Study: Teachers also victims of cyberbullying



Cyberbullying has long been recognized as a problem facing thousands of school children around the world, but now it appears that teachers are also victims of online bullying. In a survey of over 400 education professionals conducted by Plymouth University in the UK, 35 percent of participants reported that either they or one of their colleagues had been subjected to some form of online abuse.

Incidents ranged from postings on Facebook to campaigns of abuse on Twitter. The survey found that 72 percent of bullying was committed by current or former pupils, and 26 percent was initiated by parents.

Professor Andy Phippen, who led the research, suggested that schools were slow to confront this growing phenomenon. “Everyone acknowledges this is a problem and something needs to be done about it, but schools lack support,” said Phippen. “It is a sticky area, as some of the things posted may not be considered illegal.”

The fact that over one-quarter of the reported abuse came from parents was particularly surprising. The study highlighted the case of one principal who endured a 12-month long campaign by a parent at her school who used the Internet to post damaging and potentially libelous accusations about her conduct. She eventually sought medical help as a result of mini breakdown.

Prof. Phippen is calling for a nationwide support network to deal with the problem. “Schools are definitely playing down the severity of the issue, whether it’s because they just don’t realize, or because they don’t know how to deal with it.”

A spokesperson for the National Union of Teachers (NUT) said any of their members affected by online abuse should consult guidelines on how to stay “cybersafe,” which were issued by the union last year. The document includes several do’s and don’ts for teaching staff, including the following:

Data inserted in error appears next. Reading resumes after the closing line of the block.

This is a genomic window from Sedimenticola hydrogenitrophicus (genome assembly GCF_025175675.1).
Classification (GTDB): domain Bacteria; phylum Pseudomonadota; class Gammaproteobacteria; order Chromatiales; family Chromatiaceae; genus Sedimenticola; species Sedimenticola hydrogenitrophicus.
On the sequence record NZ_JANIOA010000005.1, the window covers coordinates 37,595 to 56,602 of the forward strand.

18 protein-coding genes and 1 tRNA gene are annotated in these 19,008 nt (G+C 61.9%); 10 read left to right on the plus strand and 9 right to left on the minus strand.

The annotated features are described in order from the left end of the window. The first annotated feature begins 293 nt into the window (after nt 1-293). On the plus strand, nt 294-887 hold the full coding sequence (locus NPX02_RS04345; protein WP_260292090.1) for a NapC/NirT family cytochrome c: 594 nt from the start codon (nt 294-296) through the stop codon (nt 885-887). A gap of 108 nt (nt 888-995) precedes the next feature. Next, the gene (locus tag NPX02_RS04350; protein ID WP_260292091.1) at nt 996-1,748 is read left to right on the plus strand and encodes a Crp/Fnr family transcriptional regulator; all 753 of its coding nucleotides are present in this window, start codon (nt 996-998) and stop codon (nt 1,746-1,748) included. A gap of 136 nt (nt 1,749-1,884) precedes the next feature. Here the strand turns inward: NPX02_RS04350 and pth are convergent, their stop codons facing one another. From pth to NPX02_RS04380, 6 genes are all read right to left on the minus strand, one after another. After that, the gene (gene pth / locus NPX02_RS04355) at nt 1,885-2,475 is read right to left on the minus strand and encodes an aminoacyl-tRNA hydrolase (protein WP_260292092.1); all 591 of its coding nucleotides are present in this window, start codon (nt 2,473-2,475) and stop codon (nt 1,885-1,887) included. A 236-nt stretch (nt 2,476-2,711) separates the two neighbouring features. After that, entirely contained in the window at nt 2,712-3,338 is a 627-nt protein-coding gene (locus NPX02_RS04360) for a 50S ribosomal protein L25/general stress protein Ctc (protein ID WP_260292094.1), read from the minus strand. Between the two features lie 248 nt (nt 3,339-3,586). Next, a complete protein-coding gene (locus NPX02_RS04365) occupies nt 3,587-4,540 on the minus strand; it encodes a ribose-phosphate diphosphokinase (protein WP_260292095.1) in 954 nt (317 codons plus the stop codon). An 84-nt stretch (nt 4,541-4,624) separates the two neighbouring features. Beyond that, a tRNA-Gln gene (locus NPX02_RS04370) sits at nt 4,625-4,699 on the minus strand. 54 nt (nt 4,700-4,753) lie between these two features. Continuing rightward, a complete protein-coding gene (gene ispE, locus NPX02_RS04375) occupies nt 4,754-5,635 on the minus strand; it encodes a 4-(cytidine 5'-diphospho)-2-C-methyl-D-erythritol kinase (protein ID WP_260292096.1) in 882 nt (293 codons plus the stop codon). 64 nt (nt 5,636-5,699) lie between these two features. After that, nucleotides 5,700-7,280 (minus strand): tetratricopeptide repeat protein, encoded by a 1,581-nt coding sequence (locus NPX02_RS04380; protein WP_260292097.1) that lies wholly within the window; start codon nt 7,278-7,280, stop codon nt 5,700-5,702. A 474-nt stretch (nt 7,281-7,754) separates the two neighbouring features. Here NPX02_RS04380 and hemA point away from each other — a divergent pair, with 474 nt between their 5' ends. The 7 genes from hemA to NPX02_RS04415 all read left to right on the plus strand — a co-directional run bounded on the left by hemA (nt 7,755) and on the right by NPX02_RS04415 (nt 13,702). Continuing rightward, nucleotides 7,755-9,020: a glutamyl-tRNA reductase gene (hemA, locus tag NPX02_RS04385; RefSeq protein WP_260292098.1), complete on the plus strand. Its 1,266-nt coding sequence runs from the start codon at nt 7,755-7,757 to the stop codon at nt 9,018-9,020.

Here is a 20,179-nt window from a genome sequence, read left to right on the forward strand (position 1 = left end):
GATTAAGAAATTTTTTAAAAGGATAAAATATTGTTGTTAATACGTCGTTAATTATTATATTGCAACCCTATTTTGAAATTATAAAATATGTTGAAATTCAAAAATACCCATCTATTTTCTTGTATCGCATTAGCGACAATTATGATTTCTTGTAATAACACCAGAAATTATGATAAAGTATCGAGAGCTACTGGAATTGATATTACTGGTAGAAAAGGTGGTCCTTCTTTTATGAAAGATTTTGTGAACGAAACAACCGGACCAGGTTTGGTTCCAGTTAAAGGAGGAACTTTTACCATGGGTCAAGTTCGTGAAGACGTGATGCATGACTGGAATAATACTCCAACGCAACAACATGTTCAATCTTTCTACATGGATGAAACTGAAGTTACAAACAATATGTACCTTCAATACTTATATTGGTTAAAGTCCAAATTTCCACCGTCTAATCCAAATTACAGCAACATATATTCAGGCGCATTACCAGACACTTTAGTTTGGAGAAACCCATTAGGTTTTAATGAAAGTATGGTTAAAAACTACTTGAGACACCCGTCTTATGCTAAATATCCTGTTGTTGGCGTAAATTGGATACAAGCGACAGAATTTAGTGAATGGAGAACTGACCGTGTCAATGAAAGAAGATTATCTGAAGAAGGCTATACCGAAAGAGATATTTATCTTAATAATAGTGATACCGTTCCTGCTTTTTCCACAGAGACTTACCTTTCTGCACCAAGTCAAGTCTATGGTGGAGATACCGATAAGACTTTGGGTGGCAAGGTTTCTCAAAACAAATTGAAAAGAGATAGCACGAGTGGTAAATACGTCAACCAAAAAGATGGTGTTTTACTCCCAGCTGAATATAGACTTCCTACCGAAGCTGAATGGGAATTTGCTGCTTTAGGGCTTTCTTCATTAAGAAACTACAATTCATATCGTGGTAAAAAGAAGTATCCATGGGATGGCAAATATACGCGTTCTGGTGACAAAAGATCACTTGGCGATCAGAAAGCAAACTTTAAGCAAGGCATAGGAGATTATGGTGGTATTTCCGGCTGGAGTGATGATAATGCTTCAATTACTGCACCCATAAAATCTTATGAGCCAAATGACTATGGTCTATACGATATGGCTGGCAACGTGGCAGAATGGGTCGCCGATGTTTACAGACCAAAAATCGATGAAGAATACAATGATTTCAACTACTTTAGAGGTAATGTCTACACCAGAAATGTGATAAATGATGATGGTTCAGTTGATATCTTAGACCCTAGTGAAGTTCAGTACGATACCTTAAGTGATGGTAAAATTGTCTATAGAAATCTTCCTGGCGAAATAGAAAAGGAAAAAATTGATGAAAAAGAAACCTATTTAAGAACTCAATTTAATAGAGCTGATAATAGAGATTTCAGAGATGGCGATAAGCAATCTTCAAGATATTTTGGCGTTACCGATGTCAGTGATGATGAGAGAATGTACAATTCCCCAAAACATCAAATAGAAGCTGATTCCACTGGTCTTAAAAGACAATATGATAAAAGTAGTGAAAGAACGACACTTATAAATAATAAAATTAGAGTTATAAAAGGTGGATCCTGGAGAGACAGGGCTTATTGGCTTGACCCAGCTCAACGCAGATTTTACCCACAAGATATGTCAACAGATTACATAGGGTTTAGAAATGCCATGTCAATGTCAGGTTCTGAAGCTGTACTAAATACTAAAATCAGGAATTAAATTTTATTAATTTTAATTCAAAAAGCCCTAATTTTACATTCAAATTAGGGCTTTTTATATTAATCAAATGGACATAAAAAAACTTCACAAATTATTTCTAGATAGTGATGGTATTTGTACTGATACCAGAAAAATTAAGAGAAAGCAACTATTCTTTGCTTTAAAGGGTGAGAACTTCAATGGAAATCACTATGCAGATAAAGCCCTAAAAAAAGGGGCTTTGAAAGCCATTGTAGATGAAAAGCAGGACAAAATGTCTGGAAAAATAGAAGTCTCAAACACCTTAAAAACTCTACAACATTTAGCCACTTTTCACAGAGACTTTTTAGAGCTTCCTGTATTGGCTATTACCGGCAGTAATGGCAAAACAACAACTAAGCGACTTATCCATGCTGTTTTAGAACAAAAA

• Do not post anything online (including personal information, photos, or school-related matters) that you wouldn’t want employers, colleagues, pupils or parents to see.
  • Do not befriend pupils or other members of the school community on social networking sites. (Staff should consider carefully the implications of befriending parents or ex-pupils and let school management know if they decide to do this.)
  • Do not personally retaliate to any incident.
  • Keep any evidence of an incident, for example by not deleting text messages or e-mails and by taking a screen capture of material, including URLs or web address.

Meanwhile, Prof. Phippen sees the incidence of teacher cyberbullying as part of a wider cultural shift in the traditional parent-teacher relationship. “It seems to a subset of the population the teacher is no longer viewed as someone who should be supported in developing their child's education, but a person whom it is acceptable to abuse if they dislike what is happening in the classroom.”

Related post: Should teachers ‘friend’ students on Facebook?



Comments:
Comment by cyberbullying, posted 10/20/2011, 2:17 PM:

Incidents ranged from postings on Facebook to campaigns of abuse on Twitter. The survey found that 72 percent of bullying was committed by current or former pupils, and 26 percent was initiated by parents. Great post, do you mind if I re-blog this (with full attribution and linking)? I really want to share it with my readers, they would find it very useful.
Comment by Online Moms, posted 9/2/2011, 3:58 AM:

now THIS is interesting. I never would have dreamed that cyber-bullying is a problem with teachers.
Comment by Online Moms, posted 8/22/2011, 12:37 AM:

people make problems not the technology that is used, a need for consequences
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